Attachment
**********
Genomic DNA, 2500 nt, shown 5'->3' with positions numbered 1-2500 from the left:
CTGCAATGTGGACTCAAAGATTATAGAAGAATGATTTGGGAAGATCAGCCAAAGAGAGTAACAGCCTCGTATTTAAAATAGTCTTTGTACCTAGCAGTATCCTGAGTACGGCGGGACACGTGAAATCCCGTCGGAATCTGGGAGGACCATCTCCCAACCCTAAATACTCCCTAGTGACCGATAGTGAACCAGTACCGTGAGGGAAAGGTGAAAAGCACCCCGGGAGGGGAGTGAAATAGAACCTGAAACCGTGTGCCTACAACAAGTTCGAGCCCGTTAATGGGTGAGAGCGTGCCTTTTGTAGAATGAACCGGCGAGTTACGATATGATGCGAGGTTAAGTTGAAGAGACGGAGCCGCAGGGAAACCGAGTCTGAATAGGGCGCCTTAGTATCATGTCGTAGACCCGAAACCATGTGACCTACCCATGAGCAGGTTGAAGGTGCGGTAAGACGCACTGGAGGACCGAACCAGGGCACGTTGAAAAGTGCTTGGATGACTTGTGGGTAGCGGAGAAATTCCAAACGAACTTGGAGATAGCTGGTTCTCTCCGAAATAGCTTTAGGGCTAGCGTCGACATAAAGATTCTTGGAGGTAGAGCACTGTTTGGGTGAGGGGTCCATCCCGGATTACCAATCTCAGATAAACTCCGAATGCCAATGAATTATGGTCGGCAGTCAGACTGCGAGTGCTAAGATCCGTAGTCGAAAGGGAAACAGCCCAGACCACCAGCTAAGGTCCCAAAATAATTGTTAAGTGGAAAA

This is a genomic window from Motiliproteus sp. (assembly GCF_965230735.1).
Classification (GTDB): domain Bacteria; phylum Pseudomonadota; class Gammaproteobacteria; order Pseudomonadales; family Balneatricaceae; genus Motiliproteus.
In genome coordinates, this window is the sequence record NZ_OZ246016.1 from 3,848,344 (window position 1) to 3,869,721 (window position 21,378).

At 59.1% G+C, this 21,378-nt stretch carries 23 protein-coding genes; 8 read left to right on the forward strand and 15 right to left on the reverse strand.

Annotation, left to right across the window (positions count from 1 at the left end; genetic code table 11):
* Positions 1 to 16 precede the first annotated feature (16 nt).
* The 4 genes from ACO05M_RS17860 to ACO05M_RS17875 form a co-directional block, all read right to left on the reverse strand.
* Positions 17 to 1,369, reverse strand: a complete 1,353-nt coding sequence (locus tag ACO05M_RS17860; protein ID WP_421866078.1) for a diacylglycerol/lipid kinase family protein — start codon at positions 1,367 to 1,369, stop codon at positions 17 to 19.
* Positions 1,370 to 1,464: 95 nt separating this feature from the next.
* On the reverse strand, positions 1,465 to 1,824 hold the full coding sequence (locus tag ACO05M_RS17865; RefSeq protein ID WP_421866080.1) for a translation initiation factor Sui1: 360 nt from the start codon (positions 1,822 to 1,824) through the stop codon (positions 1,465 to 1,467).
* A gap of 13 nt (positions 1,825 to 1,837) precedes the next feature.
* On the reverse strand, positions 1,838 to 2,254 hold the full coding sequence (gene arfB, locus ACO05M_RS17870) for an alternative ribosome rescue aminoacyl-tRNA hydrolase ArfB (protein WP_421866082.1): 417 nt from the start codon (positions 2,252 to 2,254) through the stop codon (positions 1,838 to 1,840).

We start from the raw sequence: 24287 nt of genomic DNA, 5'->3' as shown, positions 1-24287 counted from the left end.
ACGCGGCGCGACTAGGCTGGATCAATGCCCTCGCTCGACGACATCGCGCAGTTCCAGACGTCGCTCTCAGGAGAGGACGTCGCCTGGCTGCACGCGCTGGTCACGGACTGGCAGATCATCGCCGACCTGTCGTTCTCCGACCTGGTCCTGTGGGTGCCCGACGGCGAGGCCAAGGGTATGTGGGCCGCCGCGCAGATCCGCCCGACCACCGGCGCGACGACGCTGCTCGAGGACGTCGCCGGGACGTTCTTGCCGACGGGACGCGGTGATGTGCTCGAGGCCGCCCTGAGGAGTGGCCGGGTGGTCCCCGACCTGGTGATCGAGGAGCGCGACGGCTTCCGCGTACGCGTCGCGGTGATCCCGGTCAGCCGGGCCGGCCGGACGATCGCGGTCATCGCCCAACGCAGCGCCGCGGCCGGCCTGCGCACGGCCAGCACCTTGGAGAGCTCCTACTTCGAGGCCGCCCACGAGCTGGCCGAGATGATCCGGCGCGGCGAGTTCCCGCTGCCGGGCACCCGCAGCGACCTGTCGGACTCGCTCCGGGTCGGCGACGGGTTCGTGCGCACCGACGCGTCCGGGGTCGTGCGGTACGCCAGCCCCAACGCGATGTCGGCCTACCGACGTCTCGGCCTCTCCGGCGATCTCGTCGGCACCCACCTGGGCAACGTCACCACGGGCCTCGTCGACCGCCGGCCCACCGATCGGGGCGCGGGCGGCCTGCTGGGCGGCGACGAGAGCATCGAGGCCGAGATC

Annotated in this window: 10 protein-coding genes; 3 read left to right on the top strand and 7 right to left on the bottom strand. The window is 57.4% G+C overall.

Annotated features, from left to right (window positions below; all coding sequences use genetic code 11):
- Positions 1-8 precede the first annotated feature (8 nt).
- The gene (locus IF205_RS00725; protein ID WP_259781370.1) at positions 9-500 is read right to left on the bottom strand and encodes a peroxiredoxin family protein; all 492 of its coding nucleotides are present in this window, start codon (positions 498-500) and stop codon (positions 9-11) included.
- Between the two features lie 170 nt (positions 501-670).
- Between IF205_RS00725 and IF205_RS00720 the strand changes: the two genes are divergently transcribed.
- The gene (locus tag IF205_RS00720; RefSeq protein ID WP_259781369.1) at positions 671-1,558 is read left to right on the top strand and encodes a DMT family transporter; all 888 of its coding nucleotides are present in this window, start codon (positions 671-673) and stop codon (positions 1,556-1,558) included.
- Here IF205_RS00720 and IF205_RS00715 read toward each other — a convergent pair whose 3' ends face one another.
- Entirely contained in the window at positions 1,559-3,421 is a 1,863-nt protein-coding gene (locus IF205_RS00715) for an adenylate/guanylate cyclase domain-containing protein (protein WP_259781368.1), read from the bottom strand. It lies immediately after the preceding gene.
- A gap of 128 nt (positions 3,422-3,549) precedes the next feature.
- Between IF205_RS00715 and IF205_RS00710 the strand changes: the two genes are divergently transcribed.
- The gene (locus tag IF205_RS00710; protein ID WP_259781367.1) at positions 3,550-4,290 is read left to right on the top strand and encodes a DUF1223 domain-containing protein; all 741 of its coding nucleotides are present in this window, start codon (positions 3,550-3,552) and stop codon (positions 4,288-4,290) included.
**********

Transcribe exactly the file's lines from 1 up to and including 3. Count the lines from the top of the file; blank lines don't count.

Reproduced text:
Genomic DNA, 2500 nt, shown 5'->3' with positions numbered 1-2500 from the left:
CTGCAATGTGGACTCAAAGATTATAGAAGAATGATTTGGGAAGATCAGCCAAAGAGAGTAACAGCCTCGTATTTAAAATAGTCTTTGTACCTAGCAGTATCCTGAGTACGGCGGGACACGTGAAATCCCGTCGGAATCTGGGAGGACCATCTCCCAACCCTAAATACTCCCTAGTGACCGATAGTGAACCAGTACCGTGAGGGAAAGGTGAAAAGCACCCCGGGAGGGGAGTGAAATAGAACCTGAAACCGTGTGCCTACAACAAGTTCGAGCCCGTTAATGGGTGAGAGCGTGCCTTTTGTAGAATGAACCGGCGAGTTACGATATGATGCGAGGTTAAGTTGAAGAGACGGAGCCGCAGGGAAACCGAGTCTGAATAGGGCGCCTTAGTATCATGTCGTAGACCCGAAACCATGTGACCTACCCATGAGCAGGTTGAAGGTGCGGTAAGACGCACTGGAGGACCGAACCAGGGCACGTTGAAAAGTGCTTGGATGACTTGTGGGTAGCGGAGAAATTCCAAACGAACTTGGAGATAGCTGGTTCTCTCCGAAATAGCTTTAGGGCTAGCGTCGACATAAAGATTCTTGGAGGTAGAGCACTGTTTGGGTGAGGGGTCCATCCCGGATTACCAATCTCAGATAAACTCCGAATGCCAATGAATTATGGTCGGCAGTCAGACTGCGAGTGCTAAGATCCGTAGTCGAAAGGGAAACAGCCCAGACCACCAGCTAAGGTCCCAAAATAATTGTTAAGTGGAAAA

This is a genomic window from Motiliproteus sp. (assembly GCF_965230735.1).